Originally presented as a response to a lecture given by Veli-Matti Kärkkäinen at the Lutheran School of Theology at Chicago in 2006, this essay contributes in its own right to the conversation on Lutheran spirituality nourished by the last three decades of Finnish Luther scholarship around questions of theosis. It explores these motifs with a particular focus on desire, eros, and intimacy as neglected dimensions of an authentically Lutheran spirituality.
This essay takes further the ―Christmas‖ motif as a metaphor of Bonhoeffer‘s Lutheran spirituality. Condensed from lectures given at Pacific Lutheran Theological Seminary, Berkeley, CA, and Waterloo Lutheran Seminary, Ontario, it focuses on the last five years of Bonhoeffer‘s life and the intensifying of the incarnational heart of his experience of Jesus Christ in the face of not only profound suffering and evil, but the radiance of love.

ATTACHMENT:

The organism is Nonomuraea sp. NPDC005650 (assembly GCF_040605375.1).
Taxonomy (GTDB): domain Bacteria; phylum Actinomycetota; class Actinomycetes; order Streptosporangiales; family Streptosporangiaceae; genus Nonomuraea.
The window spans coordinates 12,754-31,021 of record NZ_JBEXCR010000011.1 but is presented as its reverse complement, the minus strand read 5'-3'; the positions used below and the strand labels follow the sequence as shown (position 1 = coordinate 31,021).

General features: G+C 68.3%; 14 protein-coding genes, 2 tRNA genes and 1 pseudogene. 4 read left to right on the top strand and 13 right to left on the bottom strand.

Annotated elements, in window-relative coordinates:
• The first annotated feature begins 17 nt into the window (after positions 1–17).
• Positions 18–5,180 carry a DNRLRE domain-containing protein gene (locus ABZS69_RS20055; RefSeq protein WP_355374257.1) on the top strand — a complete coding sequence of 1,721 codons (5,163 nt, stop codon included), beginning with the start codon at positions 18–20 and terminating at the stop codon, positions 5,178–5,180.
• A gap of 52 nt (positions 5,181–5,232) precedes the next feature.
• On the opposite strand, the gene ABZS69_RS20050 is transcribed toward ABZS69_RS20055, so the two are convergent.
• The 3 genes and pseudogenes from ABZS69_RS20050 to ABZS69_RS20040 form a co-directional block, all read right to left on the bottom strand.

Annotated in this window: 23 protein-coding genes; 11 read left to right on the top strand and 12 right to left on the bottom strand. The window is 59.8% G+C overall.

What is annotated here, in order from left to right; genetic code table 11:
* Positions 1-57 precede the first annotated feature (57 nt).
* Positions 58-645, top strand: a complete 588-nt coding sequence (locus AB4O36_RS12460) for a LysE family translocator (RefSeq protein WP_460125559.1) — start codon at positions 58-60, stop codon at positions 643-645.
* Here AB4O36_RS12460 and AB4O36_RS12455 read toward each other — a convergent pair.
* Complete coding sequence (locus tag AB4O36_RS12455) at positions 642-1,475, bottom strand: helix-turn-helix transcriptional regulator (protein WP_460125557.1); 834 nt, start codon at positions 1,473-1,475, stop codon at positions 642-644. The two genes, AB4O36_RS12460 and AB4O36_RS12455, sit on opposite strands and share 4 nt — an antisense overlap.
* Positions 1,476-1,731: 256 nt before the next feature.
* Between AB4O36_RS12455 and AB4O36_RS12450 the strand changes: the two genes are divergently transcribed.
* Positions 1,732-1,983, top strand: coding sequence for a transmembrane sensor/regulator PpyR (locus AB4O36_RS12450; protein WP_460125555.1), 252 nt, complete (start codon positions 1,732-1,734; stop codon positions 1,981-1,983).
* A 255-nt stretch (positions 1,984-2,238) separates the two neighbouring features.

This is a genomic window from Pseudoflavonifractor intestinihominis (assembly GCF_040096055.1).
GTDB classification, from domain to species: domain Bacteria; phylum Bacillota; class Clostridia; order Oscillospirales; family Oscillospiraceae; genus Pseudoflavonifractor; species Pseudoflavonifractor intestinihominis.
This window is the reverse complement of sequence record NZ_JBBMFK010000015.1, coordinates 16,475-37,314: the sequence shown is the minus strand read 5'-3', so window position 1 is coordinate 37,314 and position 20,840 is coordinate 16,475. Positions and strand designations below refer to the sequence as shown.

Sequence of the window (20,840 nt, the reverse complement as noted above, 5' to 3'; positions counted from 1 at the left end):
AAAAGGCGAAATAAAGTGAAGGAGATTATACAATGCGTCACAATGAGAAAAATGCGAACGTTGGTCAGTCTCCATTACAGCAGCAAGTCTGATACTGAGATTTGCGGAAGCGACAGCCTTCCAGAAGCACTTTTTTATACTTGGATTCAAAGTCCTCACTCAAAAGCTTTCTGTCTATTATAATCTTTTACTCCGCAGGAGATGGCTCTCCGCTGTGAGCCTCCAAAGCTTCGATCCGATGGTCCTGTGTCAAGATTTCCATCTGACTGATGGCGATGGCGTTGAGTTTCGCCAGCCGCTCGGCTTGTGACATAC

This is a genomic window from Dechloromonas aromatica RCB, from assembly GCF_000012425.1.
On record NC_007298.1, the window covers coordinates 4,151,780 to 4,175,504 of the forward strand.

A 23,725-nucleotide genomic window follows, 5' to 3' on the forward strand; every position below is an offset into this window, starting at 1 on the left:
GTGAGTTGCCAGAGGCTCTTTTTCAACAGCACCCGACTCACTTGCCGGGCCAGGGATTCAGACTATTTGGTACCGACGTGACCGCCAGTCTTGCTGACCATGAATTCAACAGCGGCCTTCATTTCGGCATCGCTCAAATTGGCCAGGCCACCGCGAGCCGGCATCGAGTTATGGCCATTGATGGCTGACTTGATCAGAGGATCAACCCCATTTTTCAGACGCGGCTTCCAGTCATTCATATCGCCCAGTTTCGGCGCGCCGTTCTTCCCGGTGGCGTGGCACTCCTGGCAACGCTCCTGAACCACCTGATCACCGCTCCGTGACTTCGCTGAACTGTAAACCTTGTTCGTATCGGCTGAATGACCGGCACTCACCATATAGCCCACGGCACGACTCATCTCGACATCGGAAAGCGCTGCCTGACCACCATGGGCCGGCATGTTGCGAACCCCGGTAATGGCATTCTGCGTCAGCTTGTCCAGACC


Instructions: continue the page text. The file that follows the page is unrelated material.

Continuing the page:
This article explores ten strategies – some counter-intuitive – by which I see Bonhoeffer engaged in resisting various dimensions of the Nazi worldview and complicity with evil. It includes implications for our own resistance and context.
Discernment refers to the complex practice of learning, as an individual or community, to attend to the voice and leading of the Spirit in one‘s own life and context. This practice was central to Bonhoeffer‘s spirituality as he sought to remain attentive to God‘s presence and guidance in the unprecedented and morally chaotic world of Nazi Germany. This essay traces central elements of Bonhoeffer‘s experience of discernment as an initial contribution to a broader Lutheran understanding of this practice.
Provides a Lutheran definition of spirituality and introduces readers to the academic study of Christian spirituality.